• Competition (based on the number of Australian mums already doing it) – Low
  • Other issues – This is not a sustainable work at home option and should instead be viewed as something you can do in the early months to get your fitness back, rock bubs to sleep and make a few dollars.

Take your baby pet sitting and walking – 6/10

Dog walking and pet sitting usually pays “per visit” and generally you’d visit the pet twice a day for a play, feed and cuddle – this is usually paid fairly low (around $20 a day). Dog walking ranges from $20 – $50 depending on the size of the dog and the length of the walk. Dog clipping and washing pays well but is time consuming and has a higher set up cost.

  • Set up costs – Minimal
  • Set up time – Medium (finding clients can be trickier)
  • Earning potential – Moderate (although the “cash in hand” temptation is always there in this field, it pays long term to build a legitimate business)
  • Demand (based on number of customers searching for this service) – Depends on your area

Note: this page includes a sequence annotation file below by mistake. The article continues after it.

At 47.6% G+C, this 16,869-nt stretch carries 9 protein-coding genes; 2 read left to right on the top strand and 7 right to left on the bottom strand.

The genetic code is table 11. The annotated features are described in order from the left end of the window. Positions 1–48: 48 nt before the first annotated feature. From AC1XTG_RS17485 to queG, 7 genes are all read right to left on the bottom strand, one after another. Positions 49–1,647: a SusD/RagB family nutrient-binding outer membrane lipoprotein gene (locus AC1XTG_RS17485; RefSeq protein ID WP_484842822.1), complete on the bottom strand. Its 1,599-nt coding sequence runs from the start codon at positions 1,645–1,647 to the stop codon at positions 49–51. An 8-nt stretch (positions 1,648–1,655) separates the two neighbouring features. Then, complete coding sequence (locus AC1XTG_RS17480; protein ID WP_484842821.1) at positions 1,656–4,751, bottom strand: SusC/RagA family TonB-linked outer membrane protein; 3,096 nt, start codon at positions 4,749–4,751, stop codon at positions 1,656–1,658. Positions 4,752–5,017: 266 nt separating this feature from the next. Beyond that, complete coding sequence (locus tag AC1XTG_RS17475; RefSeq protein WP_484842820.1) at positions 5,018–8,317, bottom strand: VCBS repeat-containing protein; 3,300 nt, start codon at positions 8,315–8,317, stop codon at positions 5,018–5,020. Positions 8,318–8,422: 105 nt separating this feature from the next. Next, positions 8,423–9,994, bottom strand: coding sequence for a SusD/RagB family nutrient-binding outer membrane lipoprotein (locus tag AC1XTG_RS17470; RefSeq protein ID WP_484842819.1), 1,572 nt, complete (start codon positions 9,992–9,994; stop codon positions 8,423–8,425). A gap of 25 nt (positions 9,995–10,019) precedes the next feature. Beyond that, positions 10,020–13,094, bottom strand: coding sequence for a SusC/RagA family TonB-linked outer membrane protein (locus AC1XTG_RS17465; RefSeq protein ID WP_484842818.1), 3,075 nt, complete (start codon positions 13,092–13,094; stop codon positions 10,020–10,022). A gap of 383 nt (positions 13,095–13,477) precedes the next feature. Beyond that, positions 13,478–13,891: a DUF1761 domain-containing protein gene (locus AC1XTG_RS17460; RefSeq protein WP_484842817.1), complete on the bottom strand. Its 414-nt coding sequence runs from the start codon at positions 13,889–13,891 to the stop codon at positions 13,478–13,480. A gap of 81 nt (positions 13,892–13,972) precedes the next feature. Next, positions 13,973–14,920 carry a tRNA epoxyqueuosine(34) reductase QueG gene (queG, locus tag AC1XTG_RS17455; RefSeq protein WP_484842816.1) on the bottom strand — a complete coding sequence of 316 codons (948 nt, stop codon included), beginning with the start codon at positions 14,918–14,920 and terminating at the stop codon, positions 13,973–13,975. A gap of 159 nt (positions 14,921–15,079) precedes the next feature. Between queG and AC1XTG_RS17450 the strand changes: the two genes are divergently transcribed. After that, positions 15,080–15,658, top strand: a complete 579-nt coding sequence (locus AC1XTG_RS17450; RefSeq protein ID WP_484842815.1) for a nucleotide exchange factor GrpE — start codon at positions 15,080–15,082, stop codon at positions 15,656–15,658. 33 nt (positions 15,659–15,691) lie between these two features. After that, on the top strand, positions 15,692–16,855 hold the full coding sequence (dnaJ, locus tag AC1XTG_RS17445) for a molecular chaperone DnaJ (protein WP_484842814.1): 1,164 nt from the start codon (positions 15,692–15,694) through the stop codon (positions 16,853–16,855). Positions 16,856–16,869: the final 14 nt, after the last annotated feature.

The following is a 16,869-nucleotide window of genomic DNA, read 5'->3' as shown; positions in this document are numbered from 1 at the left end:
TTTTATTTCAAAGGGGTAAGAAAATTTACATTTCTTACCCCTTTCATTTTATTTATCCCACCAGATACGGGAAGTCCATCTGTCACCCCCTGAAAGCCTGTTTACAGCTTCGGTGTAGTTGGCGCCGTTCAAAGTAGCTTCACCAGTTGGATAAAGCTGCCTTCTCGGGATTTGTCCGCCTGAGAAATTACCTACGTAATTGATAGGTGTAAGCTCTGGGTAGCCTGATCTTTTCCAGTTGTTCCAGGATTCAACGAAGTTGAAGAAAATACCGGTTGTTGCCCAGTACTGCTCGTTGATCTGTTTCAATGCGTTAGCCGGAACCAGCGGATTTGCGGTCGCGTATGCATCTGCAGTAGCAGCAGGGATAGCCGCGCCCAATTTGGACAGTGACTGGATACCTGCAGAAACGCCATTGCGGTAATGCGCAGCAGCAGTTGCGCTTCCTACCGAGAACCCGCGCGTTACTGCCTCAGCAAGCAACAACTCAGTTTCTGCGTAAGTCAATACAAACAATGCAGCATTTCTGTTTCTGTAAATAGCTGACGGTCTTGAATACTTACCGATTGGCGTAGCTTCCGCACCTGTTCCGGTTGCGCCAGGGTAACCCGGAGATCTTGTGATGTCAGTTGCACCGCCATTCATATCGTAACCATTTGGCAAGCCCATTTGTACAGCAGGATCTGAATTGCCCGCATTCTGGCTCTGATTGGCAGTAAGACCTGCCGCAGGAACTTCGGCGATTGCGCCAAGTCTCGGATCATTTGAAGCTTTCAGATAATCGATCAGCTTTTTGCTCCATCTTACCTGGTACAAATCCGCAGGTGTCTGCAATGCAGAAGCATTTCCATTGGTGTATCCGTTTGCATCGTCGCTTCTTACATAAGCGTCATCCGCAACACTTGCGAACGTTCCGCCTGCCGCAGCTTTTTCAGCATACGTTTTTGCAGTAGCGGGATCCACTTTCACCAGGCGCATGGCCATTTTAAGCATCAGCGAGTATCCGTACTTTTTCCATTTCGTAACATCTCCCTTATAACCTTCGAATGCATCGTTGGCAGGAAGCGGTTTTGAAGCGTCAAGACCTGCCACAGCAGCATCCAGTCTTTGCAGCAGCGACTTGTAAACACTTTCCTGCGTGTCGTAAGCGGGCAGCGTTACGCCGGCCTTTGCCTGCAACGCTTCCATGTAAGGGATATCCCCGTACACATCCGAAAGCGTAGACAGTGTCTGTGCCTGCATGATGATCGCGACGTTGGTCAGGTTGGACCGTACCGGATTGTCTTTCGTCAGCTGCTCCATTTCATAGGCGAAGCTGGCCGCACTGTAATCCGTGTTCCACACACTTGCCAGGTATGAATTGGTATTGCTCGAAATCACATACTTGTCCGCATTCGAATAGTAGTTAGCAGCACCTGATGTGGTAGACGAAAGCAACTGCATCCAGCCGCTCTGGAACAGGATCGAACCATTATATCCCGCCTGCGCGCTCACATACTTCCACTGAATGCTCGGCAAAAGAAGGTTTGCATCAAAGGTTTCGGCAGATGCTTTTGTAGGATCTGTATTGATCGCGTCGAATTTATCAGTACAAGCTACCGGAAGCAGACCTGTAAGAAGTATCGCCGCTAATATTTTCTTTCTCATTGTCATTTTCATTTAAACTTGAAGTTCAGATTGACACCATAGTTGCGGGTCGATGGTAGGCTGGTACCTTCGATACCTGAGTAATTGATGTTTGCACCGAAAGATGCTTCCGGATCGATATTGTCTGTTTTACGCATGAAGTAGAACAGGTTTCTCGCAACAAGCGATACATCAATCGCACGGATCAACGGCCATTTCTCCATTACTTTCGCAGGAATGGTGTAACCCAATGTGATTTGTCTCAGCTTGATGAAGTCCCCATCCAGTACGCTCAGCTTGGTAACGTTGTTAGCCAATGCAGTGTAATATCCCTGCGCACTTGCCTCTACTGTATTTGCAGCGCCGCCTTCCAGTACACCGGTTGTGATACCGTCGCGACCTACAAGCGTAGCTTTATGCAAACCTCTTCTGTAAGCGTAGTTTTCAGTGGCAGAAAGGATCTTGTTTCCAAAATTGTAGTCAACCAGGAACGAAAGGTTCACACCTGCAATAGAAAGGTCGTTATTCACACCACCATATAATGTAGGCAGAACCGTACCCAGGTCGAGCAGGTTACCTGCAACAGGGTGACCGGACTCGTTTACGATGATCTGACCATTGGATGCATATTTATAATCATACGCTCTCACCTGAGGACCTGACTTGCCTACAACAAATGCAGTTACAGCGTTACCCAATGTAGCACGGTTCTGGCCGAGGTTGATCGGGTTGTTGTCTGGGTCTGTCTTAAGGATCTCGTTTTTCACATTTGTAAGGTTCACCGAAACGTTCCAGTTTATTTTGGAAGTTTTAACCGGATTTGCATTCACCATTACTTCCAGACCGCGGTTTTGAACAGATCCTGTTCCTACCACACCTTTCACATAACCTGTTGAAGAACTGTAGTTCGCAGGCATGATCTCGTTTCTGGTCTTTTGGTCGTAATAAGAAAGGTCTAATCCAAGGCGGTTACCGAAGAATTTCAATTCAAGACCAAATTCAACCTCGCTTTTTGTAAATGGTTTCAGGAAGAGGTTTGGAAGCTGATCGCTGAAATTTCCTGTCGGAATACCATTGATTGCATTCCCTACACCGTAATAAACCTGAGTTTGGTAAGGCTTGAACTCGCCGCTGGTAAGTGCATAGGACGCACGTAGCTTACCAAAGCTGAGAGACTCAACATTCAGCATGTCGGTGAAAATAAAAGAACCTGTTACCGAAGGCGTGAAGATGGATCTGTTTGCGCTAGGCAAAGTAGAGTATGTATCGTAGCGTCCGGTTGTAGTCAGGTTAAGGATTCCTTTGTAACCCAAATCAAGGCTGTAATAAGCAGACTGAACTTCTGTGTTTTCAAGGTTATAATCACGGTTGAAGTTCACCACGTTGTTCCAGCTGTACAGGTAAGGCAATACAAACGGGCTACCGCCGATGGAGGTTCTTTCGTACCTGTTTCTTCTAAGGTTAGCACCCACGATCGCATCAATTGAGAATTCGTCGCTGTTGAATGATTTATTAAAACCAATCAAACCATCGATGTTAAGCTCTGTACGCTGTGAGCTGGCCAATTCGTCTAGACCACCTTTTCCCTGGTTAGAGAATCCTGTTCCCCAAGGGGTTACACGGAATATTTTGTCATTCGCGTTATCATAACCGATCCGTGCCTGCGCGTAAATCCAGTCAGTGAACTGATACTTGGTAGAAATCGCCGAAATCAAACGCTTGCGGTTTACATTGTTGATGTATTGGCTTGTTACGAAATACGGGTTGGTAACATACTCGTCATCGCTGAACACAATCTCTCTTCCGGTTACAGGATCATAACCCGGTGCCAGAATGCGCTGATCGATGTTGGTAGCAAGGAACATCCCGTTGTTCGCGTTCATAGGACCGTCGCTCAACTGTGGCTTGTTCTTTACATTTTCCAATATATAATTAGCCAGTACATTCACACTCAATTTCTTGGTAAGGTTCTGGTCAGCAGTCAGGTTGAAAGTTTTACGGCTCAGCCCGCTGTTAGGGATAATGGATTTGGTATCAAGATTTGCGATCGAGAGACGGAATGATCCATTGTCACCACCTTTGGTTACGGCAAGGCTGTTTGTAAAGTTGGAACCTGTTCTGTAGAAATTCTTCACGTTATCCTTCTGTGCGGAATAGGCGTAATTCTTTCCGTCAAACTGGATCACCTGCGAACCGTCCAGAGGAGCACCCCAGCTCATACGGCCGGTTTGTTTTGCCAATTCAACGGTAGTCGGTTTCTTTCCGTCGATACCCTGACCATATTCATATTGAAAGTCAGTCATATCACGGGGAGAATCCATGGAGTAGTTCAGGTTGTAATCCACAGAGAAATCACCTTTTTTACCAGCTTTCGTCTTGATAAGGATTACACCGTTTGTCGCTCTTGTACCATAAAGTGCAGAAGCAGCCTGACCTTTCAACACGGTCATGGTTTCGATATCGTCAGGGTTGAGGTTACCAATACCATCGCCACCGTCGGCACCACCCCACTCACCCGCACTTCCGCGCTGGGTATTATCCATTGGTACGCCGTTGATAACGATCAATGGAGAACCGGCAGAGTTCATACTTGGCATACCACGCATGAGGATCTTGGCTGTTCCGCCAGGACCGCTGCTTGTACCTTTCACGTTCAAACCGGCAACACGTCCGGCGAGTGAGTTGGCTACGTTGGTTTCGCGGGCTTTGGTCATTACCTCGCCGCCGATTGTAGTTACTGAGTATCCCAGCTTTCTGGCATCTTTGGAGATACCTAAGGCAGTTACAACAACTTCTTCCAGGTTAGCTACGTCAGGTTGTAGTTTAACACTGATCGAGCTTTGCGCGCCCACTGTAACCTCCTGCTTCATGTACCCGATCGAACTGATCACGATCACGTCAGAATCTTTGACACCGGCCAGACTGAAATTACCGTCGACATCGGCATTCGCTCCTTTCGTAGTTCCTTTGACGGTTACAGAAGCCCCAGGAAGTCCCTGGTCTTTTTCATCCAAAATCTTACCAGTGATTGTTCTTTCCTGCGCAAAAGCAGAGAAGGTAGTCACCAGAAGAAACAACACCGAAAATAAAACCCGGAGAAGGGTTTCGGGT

• Competition (based on the number of Australian mums already doing it) – Depends on your area
  • Other issues – There are agencies around that can delivery you leads but the best bet is probably using local Facebook groups, buy sell swap groups and putting up notices at local shops. The key is to only take clients nearby or you’ll be driving a lot for little return.

Cleaning with a baby– 5/10

Cleaning with your bubs in her backpack works OK for the first few months but the moment it gets boring for your little one to sleep in a baby carrier, cleaning with kids becomes totally counter-intuitive. This is again, not sustainable for long term income but might help ends meet in those first difficult months.

  • Set up costs – Minimal
  • Set up time – Minimal
  • Earning potential – Low
  • Demand (based on number of customers searching for this service) – Depends on your area but most cities have high demand for good, reliable cleaners.